This isn’t “Joel Osteen” positive thinking Christianity, this is Christianity under the watch and care of Jesus, the good shepherd.

As sheep we either know the voice of Jesus and follow him or we follow the thief, the robber, or hired hand and when the wolf comes the thief, robber, and hired hand don’t protect the sheep, they exploit the sheep. The good shepherd, Jesus, stands in-between the sheep and wolf and lays down his life for the sheep. The sheep are the same and the wolf is the same but what’s different is the shepherd.

Is your life full? Who is your shepherd?

 

Living Like Patrick Beyond St. Patrick’s Day

Unknown-1Last Wednesday and last Sunday, I shared with my church a little of the story of St. Patrick. It’s a fascinating story; Patrick: kidnapped and sold as a slave in Ireland, learned Celtic language and culture, escaped, but was called by God to return and preach Christ among the Irish Celts. After Patrick’s death, a number of factors lead to Celtic Christianity developing largely independently from Christianity found in England or mainland Europe.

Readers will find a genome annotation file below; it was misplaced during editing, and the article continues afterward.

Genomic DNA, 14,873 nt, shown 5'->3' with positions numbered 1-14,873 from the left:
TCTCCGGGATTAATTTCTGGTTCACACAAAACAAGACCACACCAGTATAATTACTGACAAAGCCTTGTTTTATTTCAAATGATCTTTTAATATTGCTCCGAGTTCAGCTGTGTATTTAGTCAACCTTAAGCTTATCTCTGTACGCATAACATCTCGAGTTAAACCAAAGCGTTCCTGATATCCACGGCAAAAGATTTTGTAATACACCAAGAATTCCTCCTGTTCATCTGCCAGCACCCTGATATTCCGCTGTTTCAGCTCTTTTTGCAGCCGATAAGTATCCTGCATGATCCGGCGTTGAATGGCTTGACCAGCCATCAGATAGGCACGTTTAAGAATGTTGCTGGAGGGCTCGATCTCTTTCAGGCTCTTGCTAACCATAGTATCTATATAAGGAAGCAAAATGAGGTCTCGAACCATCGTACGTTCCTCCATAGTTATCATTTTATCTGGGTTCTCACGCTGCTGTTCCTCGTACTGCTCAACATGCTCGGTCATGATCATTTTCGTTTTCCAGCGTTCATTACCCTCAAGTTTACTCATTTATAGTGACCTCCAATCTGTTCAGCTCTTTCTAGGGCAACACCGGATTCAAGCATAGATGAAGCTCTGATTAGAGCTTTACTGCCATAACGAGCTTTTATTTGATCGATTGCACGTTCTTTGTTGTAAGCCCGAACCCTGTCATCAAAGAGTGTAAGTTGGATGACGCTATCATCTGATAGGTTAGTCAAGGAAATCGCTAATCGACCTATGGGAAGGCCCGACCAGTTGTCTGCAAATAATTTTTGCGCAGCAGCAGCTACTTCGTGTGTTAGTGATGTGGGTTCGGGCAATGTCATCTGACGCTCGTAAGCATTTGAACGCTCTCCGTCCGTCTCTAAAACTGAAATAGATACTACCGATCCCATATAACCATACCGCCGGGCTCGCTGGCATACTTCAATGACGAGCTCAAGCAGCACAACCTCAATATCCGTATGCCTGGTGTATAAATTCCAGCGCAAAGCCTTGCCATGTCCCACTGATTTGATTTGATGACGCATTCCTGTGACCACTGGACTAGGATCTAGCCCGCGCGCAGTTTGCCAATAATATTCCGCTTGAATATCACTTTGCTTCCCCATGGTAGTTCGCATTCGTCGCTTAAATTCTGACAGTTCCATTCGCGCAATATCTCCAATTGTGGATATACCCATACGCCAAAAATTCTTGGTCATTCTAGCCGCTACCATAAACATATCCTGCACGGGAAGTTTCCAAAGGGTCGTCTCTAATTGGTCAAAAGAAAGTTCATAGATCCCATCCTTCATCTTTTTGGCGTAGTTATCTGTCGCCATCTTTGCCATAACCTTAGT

The Celtic brand of Christianity still exists among a few communities but their way of life and their expression of Christianity can teach us some lessons in having a more vibrant faith.

First, they made a conscious effort to integrate faith into every area of life. Celtic Christians wrote prayers for almost every aspect of life: beginning of the day, end of the day, cooking and working. They wrote prayers for marriage, children, blessing a new home, and for dying. These prayers are often called “contemplative,” and are “an ongoing, or very frequent, opening of the heart to the Triune God, often while engaging in each of the many experiences that fill a day” (Hunter, III).